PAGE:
Followers of this blog (and those who zipped over to read a couple of articles in January / February, thanks – primarily – to the prompting of Church Mouse!) will be aware of the threat to the Church of England’s two national posts – we currently have a national children’s work adviser – Mary Hawes; and a national youth officer – Peter Ball.

At General Synod in February, following a shed load of questions and the petition etc etc.  A couple of things happened:

1.  The process was slowed down, with the Bishop of Oxford planning to convene a “reflection group” to assess the state of play in light of the disquiet, questions and challenges to the proposal from Jan Ainsworth (National Education Officer) to reduce the full time team – and to have a “Going for Growth” adviser instead of the two, distinct, national posts.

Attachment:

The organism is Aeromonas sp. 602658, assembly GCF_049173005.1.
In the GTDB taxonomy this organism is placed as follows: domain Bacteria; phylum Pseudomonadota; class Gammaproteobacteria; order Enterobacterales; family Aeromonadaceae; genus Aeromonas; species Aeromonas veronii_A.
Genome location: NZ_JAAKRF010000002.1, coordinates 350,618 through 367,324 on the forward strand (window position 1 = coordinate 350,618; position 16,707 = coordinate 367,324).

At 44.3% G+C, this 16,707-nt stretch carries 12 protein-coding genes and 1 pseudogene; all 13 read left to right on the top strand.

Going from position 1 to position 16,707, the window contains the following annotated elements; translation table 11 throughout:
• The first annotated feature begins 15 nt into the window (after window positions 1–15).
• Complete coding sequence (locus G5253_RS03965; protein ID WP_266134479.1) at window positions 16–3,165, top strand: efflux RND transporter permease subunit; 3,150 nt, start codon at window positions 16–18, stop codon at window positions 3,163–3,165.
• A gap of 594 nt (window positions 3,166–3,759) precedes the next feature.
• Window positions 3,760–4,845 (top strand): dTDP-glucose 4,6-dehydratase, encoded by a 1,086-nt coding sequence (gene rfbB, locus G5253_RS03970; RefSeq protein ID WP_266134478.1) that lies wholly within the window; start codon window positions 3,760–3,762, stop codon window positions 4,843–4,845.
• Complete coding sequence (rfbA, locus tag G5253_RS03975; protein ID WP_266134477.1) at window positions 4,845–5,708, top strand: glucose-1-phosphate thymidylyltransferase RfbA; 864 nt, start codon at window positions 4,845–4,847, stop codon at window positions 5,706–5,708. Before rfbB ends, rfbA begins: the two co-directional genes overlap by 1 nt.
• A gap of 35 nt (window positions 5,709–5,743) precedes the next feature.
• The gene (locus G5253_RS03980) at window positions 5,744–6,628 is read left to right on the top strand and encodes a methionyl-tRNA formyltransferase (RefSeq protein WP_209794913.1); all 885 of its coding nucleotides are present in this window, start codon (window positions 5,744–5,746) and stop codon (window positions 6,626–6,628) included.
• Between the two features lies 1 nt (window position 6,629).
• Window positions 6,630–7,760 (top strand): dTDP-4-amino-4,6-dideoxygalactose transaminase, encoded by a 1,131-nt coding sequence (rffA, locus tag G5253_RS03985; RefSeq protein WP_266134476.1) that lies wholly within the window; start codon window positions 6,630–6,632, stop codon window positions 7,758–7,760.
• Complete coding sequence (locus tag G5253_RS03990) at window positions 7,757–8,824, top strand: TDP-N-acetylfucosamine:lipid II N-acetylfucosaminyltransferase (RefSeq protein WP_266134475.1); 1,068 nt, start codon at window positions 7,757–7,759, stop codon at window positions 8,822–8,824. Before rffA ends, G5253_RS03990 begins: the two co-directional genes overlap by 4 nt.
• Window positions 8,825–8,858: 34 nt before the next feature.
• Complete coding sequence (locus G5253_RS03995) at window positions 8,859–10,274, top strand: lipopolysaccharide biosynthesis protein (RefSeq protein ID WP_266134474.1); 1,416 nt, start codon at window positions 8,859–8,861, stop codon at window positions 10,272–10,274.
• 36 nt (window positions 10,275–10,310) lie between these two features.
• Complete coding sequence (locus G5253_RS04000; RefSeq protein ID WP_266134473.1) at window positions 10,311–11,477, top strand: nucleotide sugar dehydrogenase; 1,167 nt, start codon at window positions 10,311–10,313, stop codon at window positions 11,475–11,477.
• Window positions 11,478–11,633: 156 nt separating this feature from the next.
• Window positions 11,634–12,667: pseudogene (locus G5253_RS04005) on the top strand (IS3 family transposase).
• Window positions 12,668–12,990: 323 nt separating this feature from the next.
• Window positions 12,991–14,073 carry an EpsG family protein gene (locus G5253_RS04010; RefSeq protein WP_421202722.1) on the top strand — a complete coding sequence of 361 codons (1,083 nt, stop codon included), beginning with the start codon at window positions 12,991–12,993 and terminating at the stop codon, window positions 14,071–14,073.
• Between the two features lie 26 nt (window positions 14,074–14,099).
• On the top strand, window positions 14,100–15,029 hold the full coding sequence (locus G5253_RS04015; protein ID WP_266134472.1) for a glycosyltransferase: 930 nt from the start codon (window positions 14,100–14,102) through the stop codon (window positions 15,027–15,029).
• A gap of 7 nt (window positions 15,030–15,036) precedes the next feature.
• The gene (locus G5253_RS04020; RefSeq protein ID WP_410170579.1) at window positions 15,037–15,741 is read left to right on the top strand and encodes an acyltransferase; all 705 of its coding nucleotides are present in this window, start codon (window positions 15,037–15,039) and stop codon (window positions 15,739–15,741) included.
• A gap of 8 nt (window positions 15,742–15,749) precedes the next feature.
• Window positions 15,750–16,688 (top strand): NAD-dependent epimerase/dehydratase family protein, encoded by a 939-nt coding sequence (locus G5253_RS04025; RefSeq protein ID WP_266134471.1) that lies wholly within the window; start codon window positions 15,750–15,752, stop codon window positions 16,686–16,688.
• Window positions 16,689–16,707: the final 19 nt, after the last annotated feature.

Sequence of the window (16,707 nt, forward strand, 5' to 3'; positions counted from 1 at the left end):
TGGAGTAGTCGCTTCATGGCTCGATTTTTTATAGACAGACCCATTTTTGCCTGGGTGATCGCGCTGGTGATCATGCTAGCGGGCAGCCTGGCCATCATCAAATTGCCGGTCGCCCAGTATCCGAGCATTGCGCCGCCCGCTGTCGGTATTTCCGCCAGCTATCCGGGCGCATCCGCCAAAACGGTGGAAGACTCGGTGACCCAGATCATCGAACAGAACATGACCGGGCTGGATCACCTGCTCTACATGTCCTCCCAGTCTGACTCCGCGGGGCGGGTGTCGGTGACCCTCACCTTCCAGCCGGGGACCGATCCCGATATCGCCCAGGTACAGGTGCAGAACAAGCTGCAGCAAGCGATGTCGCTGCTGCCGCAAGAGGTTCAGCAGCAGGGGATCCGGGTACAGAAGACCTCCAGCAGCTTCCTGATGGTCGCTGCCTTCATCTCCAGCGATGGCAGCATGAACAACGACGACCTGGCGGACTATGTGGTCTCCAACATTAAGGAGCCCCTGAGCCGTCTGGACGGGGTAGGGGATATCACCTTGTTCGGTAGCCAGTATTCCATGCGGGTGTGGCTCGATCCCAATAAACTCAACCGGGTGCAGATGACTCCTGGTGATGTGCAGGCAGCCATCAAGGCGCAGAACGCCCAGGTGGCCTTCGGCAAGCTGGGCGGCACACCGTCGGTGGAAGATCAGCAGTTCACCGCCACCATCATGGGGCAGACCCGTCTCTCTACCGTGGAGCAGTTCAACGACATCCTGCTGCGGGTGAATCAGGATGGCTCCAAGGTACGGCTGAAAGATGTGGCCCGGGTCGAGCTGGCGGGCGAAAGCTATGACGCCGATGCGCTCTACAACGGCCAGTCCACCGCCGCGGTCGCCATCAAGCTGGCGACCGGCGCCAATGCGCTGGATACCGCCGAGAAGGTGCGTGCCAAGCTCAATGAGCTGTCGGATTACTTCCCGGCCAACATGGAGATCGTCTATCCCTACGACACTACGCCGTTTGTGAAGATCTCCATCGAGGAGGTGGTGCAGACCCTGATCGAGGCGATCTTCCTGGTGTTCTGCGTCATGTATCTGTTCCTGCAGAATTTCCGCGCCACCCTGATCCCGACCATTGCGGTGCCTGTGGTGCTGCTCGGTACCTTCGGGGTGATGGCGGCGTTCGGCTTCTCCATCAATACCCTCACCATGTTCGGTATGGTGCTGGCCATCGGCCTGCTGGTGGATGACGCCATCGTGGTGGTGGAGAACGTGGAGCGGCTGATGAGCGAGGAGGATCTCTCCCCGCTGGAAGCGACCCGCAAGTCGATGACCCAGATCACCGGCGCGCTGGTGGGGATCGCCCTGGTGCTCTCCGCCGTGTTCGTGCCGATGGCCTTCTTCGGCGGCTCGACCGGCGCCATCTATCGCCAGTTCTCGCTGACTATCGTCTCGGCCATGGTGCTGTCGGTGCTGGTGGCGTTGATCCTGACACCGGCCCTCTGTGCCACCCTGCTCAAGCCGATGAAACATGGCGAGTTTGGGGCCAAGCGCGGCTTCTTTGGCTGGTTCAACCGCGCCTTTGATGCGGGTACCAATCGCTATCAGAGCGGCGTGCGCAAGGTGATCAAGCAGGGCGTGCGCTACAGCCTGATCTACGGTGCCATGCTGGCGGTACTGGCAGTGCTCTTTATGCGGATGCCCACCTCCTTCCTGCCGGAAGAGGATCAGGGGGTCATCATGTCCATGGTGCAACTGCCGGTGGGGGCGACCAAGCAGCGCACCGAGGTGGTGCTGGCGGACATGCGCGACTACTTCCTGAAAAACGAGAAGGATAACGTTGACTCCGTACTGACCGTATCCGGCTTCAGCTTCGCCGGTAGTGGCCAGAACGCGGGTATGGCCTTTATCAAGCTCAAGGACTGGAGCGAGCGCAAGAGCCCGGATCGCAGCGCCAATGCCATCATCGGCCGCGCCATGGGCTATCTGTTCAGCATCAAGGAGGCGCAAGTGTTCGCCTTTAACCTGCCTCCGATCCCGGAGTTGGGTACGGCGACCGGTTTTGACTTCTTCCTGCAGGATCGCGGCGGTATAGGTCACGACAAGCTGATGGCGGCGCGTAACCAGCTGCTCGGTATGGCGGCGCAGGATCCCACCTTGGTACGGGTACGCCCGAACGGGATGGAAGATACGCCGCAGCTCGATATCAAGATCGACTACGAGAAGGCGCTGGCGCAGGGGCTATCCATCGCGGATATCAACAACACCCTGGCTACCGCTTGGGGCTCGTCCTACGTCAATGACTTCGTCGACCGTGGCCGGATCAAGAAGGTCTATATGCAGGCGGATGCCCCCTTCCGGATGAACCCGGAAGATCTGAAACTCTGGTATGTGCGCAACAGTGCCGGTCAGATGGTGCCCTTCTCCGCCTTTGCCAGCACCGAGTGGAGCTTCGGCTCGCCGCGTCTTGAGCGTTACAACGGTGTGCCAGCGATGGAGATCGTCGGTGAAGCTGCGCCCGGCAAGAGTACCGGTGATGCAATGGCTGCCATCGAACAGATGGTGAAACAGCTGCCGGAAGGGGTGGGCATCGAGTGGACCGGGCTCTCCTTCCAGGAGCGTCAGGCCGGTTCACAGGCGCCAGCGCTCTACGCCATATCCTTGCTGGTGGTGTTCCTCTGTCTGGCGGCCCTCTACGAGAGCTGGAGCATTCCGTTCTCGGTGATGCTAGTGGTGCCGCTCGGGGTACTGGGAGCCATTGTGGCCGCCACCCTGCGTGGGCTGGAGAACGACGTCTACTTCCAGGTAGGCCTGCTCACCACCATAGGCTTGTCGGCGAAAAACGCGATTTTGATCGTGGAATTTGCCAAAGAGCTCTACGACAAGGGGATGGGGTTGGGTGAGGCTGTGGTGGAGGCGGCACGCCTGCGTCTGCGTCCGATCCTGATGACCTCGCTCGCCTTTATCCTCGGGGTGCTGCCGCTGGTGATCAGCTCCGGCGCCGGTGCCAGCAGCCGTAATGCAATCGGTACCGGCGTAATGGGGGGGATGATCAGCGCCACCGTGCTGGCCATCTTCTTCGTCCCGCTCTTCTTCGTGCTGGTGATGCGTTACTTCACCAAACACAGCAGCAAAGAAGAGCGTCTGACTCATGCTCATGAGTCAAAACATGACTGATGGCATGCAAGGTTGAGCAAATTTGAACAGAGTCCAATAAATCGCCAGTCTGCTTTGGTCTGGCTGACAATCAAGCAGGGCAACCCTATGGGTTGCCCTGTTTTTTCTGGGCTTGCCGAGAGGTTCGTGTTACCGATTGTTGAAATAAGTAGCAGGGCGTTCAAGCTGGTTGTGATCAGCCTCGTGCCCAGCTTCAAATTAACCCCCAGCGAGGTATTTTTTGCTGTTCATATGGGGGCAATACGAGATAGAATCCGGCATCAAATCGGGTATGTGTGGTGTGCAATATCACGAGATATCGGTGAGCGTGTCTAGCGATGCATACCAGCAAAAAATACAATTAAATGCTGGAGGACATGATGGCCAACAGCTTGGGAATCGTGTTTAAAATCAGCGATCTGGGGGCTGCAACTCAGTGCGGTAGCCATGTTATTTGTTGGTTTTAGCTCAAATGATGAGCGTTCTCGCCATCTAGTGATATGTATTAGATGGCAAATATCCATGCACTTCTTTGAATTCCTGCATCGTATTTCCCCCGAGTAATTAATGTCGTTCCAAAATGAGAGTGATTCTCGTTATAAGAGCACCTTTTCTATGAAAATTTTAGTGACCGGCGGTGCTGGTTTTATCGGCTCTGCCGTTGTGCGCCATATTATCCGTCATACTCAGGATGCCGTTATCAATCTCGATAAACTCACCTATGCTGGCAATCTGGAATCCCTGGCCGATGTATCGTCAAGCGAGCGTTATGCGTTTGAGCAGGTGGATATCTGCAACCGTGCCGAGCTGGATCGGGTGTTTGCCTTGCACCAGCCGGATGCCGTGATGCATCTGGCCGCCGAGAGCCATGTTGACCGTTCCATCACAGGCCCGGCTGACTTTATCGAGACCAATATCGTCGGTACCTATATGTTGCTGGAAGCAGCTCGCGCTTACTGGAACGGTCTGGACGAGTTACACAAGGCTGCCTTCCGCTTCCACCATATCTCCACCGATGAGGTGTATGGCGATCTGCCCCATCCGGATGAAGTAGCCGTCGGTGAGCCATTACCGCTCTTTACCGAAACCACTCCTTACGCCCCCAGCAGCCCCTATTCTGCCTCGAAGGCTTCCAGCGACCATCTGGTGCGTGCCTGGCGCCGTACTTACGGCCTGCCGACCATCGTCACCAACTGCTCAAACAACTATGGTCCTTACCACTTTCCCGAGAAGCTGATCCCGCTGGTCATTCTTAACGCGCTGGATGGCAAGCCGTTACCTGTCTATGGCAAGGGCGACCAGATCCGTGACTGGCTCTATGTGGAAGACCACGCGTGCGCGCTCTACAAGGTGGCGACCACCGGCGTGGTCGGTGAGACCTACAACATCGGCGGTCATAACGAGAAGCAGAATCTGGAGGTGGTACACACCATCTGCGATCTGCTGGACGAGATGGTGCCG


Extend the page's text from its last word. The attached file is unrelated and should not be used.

2.  Change of Name.  I think, it was agreed that “Children” and “Youth” would somehow be retained in the title of the new post.

Well, all that was a couple of months ago.  Where are we now?

This week, both networks of CWA (Children’s Work Advisers) and DYO (Diocesan Youth Officers) were sent the following two documents:

A letter from Jan Ainsworth (Chief Education Officer)

An Appendix – attached to the letter with comments about some of the objections that had been raised.

DO, please read the letter and the appendix . . . what follows are my thoughts / comments: